I began my study of History by studying the History of Law itself...in other words "what are people complaining about and how?" In the "arc" of American History such a study yields a true wealth of objective data not just of the past but more importantly of "History that matters."

In the case of the United States that begins with riparian rights (rights to the flow of water down a river) then moves very quickly into Railroad Law. After that "the Law" becomes rather murky until Nuremberg.

But you do glean objective facts very quickly by such a study.

Then of course there is biography...go directly to the people responsible for some decision or leadership role yourself...in person...and ask them questions. This is especially true if they have or claimed to have authored an "autobiography." You'll be surprised at how often the "official story" is at a variance to the plain objective facts. So after these two come "journalists" or "papers of record" such as newspapers known for their reporting of the facts.

Fourth and most importantly never over think these matters. Nothing says "academic" more than "that town, City, entire Civilization was not entirely destroyed/eliminated." Basically the bulk of academia acts as the first "liar" for humanity...not necessarily a bad thing as the truth usually is quite painful...especially historical truth.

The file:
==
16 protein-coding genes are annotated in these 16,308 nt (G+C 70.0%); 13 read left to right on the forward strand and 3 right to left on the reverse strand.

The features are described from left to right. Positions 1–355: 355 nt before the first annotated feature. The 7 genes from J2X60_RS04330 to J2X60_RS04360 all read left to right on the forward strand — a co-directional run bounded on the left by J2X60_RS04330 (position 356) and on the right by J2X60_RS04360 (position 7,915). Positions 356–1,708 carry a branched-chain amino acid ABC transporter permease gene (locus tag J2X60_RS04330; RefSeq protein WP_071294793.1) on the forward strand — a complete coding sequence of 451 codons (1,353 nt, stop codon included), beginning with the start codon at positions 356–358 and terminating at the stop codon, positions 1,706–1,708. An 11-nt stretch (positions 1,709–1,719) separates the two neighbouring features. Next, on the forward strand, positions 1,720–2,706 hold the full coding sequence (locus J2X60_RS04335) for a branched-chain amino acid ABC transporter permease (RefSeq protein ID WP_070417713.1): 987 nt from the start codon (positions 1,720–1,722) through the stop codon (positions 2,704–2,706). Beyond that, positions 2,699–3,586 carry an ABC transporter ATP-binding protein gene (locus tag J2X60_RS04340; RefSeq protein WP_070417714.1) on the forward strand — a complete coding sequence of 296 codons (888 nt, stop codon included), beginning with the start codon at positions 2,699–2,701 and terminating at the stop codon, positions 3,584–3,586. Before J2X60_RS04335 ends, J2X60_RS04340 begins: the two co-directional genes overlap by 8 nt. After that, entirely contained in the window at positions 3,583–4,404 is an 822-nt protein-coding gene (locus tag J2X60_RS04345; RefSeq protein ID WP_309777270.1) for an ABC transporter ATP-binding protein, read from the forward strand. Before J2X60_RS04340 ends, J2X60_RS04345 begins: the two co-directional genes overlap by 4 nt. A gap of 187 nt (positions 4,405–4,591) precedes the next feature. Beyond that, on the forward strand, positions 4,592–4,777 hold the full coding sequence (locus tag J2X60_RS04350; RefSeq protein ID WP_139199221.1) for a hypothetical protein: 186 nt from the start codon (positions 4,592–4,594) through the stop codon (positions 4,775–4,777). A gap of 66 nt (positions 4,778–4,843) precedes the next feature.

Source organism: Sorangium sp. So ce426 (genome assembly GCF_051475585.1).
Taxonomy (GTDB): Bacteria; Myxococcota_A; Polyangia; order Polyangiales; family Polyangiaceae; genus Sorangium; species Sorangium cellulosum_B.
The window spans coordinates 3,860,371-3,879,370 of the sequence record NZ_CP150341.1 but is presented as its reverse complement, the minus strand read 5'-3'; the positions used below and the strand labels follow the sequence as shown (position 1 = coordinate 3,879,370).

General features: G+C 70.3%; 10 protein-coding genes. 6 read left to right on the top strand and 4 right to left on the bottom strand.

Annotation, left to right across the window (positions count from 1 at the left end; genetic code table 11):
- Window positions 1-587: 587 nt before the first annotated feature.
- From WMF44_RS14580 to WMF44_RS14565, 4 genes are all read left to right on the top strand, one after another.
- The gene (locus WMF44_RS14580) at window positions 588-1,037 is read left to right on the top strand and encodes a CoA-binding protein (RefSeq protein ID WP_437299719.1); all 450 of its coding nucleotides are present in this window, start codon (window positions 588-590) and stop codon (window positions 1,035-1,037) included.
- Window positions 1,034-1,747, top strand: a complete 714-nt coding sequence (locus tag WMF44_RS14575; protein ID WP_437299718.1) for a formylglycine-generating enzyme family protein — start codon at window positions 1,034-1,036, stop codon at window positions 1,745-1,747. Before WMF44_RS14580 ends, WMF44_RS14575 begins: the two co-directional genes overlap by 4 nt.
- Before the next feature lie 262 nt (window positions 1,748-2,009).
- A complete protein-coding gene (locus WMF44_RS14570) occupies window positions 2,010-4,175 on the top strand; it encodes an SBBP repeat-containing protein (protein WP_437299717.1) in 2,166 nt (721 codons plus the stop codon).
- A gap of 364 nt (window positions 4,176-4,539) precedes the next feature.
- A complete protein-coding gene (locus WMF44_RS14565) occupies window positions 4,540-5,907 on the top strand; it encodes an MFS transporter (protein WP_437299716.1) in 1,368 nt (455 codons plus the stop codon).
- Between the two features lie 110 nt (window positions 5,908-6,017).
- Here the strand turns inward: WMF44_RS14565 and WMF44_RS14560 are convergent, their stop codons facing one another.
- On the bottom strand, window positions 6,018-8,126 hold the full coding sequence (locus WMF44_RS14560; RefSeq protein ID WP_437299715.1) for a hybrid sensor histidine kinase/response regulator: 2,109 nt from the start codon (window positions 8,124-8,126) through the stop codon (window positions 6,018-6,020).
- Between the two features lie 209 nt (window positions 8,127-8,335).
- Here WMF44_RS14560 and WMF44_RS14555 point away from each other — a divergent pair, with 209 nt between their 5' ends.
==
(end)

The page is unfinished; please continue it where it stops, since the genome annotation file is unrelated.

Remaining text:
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    I'd downvote if I could, this is terrible. For one thing, ~93% of people are dead. That makes finding them and dragging them into court to testify under oath very difficult. For another thing, most primary source materials do not come from court testimony, but from records of what contemporary participants or observers did, said and/or wrote. And of course, none of that is objective, it is inherently subjective... this is just... so wrong. Commented May 25, 2016 at 17:53